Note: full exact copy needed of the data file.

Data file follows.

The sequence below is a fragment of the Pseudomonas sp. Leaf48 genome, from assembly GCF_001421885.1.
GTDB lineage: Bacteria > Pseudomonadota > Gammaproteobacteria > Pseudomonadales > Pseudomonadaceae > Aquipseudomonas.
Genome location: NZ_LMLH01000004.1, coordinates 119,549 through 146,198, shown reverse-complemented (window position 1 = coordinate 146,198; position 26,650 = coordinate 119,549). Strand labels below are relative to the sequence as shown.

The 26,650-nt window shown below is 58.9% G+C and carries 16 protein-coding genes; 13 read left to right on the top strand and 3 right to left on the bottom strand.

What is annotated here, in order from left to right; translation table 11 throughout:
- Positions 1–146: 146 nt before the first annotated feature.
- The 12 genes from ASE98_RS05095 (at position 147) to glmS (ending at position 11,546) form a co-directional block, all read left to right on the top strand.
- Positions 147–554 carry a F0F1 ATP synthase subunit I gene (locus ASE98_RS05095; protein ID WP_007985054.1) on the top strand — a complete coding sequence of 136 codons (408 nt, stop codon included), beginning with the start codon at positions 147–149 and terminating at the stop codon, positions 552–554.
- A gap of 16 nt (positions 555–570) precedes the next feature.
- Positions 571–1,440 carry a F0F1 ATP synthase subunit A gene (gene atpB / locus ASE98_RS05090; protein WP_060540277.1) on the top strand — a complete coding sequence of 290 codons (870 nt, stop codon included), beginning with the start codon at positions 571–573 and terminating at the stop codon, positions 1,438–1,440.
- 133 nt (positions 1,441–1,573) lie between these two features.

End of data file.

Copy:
The sequence below is a fragment of the Pseudomonas sp. Leaf48 genome, from assembly GCF_001421885.1.
GTDB lineage: Bacteria > Pseudomonadota > Gammaproteobacteria > Pseudomonadales > Pseudomonadaceae > Aquipseudomonas.
Genome location: NZ_LMLH01000004.1, coordinates 119,549 through 146,198, shown reverse-complemented (window position 1 = coordinate 146,198; position 26,650 = coordinate 119,549). Strand labels below are relative to the sequence as shown.

The 26,650-nt window shown below is 58.9% G+C and carries 16 protein-coding genes; 13 read left to right on the top strand and 3 right to left on the bottom strand.

What is annotated here, in order from left to right; translation table 11 throughout:
- Positions 1–146: 146 nt before the first annotated feature.
- The 12 genes from ASE98_RS05095 (at position 147) to glmS (ending at position 11,546) form a co-directional block, all read left to right on the top strand.
- Positions 147–554 carry a F0F1 ATP synthase subunit I gene (locus ASE98_RS05095; protein ID WP_007985054.1) on the top strand — a complete coding sequence of 136 codons (408 nt, stop codon included), beginning with the start codon at positions 147–149 and terminating at the stop codon, positions 552–554.
- A gap of 16 nt (positions 555–570) precedes the next feature.
- Positions 571–1,440 carry a F0F1 ATP synthase subunit A gene (gene atpB / locus ASE98_RS05090; protein WP_060540277.1) on the top strand — a complete coding sequence of 290 codons (870 nt, stop codon included), beginning with the start codon at positions 571–573 and terminating at the stop codon, positions 1,438–1,440.
- 133 nt (positions 1,441–1,573) lie between these two features.